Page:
Americans are becoming more scientifically literate, according to a new survey, but we still have a long way to go. Nevertheless, science literacy in the U.S. stacks up well against other countries.

Researchers at Michigan State University found that in less than 20 years, the scientifically literate portion of the U.S. population nearly tripled, from 10 percent to 28 percent. They define scientific literacy as having enough science background to understand a newspaper article on a science topic.

Twenty-eight percent may not sound very high, but Michigan State professor Jon Miller says it's high enough to place the United States at number two, behind Sweden. One reason for the strong showing, he suggests, is that American universities are not as specialized as those elsewhere. "The United States is the only country in the world that requires its college students to have a year of general education, which means a year of science," said Miller.

At many if not most American universities, first year students are required to take courses in science, history, and literature, before specializing in later years. Nick Allum of the University of Surrey in England says a British student in the arts would not normally be exposed to any unrelated subjects.

"Yeah, it's very unlikely indeed that they would have any science courses," Allum said. "It would be almost impossible, I would say. And that's not unusual. And in fact the specialization in Britain occurs much earlier, even at [age] 16, where you only study three or four subjects. It's possible to study only arts subjects from 16 onward."

Allum, and Miller before him, were among the researchers who addressed the question of scientific literacy at the recent meeting of the American Association for the Advancement of Science in San Francisco.

Another was Raymond Eve of the University of Texas, who described a survey he did several years ago, when there were plans to build the Superconducting Super Collider, a very expensive giant atom smasher, which was eventually cancelled.

"I did a survey of both college students and the public," Eve said, "and asked them were they in favor of funding it or not, but the interesting question was one that, down at the bottom said, what does the super collider do? And a very large percentage said, well, it knocks down missiles, doesn't it?"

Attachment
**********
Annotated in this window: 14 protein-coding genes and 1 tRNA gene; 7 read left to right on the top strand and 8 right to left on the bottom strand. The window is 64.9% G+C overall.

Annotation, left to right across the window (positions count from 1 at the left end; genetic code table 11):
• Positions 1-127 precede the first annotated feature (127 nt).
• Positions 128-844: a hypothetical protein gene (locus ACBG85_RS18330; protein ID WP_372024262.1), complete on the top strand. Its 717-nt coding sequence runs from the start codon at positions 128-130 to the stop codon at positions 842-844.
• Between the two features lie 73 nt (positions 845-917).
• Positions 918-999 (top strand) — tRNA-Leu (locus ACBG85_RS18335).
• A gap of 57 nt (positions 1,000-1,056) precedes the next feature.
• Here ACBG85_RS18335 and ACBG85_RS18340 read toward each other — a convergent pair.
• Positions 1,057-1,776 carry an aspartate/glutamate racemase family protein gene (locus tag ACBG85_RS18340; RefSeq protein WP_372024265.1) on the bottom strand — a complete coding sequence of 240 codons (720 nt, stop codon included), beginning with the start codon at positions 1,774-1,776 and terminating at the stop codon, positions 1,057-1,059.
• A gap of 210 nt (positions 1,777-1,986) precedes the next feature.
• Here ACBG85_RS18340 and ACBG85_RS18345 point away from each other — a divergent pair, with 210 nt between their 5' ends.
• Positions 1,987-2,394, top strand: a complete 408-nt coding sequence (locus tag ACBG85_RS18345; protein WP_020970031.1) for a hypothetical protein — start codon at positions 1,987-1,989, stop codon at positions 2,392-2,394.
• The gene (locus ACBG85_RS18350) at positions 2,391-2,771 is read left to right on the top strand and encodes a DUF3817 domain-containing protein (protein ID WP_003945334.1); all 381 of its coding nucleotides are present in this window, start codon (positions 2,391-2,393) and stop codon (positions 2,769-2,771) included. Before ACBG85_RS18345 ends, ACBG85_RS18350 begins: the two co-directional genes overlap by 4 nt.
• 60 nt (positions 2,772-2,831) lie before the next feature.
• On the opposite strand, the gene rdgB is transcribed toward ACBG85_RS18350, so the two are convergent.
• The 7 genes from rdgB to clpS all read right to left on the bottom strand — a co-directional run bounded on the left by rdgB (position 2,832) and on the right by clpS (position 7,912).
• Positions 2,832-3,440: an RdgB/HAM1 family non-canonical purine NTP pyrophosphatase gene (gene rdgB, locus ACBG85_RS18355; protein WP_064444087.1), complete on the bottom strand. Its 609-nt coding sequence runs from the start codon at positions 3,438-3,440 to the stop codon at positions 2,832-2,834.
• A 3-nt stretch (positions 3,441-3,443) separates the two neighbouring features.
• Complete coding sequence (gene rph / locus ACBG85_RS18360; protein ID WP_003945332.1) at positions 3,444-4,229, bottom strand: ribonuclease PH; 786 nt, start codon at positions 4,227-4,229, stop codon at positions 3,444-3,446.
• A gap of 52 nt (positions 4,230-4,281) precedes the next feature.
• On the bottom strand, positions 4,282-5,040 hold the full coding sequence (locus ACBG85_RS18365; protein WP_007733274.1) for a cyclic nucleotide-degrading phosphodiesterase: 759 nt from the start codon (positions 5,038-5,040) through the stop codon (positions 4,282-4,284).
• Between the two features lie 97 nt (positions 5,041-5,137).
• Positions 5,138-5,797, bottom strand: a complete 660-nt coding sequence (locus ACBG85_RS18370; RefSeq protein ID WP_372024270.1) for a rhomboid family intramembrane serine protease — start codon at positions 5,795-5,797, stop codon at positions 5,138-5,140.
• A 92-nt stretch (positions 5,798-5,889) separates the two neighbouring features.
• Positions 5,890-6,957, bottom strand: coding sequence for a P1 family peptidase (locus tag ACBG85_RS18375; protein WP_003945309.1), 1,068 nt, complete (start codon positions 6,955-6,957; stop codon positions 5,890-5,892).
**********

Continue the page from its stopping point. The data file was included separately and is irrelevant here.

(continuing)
Well, actually, no. The super collider had nothing to do with missile defense, except perhaps controversy and an astronomical price tag.

Scientists often cite the interest in astrology as a symptom of scientific illiteracy. As the late Carl Sagan used to point out, virtually every newspaper in the United States publishes a daily horoscope, but few if any have a daily astronomy column. What might be considered an alarming number of people claim that astrology is scientific, but as Nick Allum of the University of Surrey points out, they may be confusing astrology with astronomy. He conducted a survey in Europe and got very different results, depending on whether he asked about astrology or horoscopes. "And sure enough, we find only about 10 percent of people think horoscopes are very scientific - although that's rather a high proportion in some ways - compared with about 25-30 percent thinking the same about astrology."

Whatever the exact percentage, a lot of people put their faith in astrology, or at least have an interest in it and other pseudosciences. One scholar in the field, Susan Losh of Florida State University, suggests astrology's allure is that a horoscope offers answers to questions about life and love, questions that science doesn't even try to answer.

"I think what a lot of what we call pseudoscience speaks to things that science does not speak to: the meaning of life, the uncertainty of life," Losh explained. "So I really think that issues of, can I make it through life unscathed? What's going to happen to me next week? I mean, science doesn't tackle any of these things, but a lot of features of pseudoscience do."

Researchers say that among the weakest areas in Americans' understanding of science, are evolution and biology. Jon Miller from Michigan State, who we heard from earlier, says that may be because acceptance of science in those areas is more personal and more likely to conflict with deeply held religious or personal views. "It's very clear now that you cannot both accept modern genomics and think that Adam and Eve are your distant relatives." he said.

Miller's survey found that almost 30 percent of Americans are now scientifically literate. But, he said, we should take no pride in a finding that 70 percent of Americans can't understand the science stories in today's news.